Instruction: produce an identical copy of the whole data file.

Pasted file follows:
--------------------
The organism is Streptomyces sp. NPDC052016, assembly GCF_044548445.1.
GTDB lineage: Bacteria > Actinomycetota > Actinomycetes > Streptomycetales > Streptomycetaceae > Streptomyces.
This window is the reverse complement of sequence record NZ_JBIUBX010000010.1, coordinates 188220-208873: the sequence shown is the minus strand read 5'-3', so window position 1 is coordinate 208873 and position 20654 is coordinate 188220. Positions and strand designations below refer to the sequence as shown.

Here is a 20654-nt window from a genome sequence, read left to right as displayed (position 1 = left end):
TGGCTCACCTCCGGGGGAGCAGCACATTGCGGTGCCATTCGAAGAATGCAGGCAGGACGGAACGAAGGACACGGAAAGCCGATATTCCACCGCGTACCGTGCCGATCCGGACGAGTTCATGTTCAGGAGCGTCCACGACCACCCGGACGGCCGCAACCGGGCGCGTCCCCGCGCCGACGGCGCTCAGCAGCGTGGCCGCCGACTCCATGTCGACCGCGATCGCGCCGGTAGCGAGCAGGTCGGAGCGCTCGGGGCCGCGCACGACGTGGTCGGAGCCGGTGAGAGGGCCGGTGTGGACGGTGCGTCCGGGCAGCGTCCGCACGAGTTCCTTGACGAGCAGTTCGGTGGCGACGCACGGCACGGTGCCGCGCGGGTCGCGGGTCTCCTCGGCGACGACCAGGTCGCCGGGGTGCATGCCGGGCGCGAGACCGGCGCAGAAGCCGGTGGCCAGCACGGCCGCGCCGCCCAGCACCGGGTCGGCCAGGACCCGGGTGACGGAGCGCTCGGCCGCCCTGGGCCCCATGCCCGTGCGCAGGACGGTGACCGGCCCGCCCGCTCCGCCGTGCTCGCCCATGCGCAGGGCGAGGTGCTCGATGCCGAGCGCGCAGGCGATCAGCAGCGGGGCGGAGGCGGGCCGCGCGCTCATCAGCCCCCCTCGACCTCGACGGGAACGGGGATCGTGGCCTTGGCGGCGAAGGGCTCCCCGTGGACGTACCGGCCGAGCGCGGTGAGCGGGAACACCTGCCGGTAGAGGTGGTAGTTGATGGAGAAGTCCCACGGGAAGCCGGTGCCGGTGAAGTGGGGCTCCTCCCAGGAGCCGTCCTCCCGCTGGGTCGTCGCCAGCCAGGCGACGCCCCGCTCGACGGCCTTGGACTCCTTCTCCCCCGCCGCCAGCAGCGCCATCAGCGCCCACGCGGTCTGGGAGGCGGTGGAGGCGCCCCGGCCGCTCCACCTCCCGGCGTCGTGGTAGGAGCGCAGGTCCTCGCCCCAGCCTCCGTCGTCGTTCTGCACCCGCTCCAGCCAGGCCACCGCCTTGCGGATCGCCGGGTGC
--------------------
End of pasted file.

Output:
The organism is Streptomyces sp. NPDC052016, assembly GCF_044548445.1.
GTDB lineage: Bacteria > Actinomycetota > Actinomycetes > Streptomycetales > Streptomycetaceae > Streptomyces.
This window is the reverse complement of sequence record NZ_JBIUBX010000010.1, coordinates 188220-208873: the sequence shown is the minus strand read 5'-3', so window position 1 is coordinate 208873 and position 20654 is coordinate 188220. Positions and strand designations below refer to the sequence as shown.

Here is a 20654-nt window from a genome sequence, read left to right as displayed (position 1 = left end):
TGGCTCACCTCCGGGGGAGCAGCACATTGCGGTGCCATTCGAAGAATGCAGGCAGGACGGAACGAAGGACACGGAAAGCCGATATTCCACCGCGTACCGTGCCGATCCGGACGAGTTCATGTTCAGGAGCGTCCACGACCACCCGGACGGCCGCAACCGGGCGCGTCCCCGCGCCGACGGCGCTCAGCAGCGTGGCCGCCGACTCCATGTCGACCGCGATCGCGCCGGTAGCGAGCAGGTCGGAGCGCTCGGGGCCGCGCACGACGTGGTCGGAGCCGGTGAGAGGGCCGGTGTGGACGGTGCGTCCGGGCAGCGTCCGCACGAGTTCCTTGACGAGCAGTTCGGTGGCGACGCACGGCACGGTGCCGCGCGGGTCGCGGGTCTCCTCGGCGACGACCAGGTCGCCGGGGTGCATGCCGGGCGCGAGACCGGCGCAGAAGCCGGTGGCCAGCACGGCCGCGCCGCCCAGCACCGGGTCGGCCAGGACCCGGGTGACGGAGCGCTCGGCCGCCCTGGGCCCCATGCCCGTGCGCAGGACGGTGACCGGCCCGCCCGCTCCGCCGTGCTCGCCCATGCGCAGGGCGAGGTGCTCGATGCCGAGCGCGCAGGCGATCAGCAGCGGGGCGGAGGCGGGCCGCGCGCTCATCAGCCCCCCTCGACCTCGACGGGAACGGGGATCGTGGCCTTGGCGGCGAAGGGCTCCCCGTGGACGTACCGGCCGAGCGCGGTGAGCGGGAACACCTGCCGGTAGAGGTGGTAGTTGATGGAGAAGTCCCACGGGAAGCCGGTGCCGGTGAAGTGGGGCTCCTCCCAGGAGCCGTCCTCCCGCTGGGTCGTCGCCAGCCAGGCGACGCCCCGCTCGACGGCCTTGGACTCCTTCTCCCCCGCCGCCAGCAGCGCCATCAGCGCCCACGCGGTCTGGGAGGCGGTGGAGGCGCCCCGGCCGCTCCACCTCCCGGCGTCGTGGTAGGAGCGCAGGTCCTCGCCCCAGCCTCCGTCGTCGTTCTGCACCCGCTCCAGCCAGGCCACCGCCTTGCGGATCGCCGGGTGC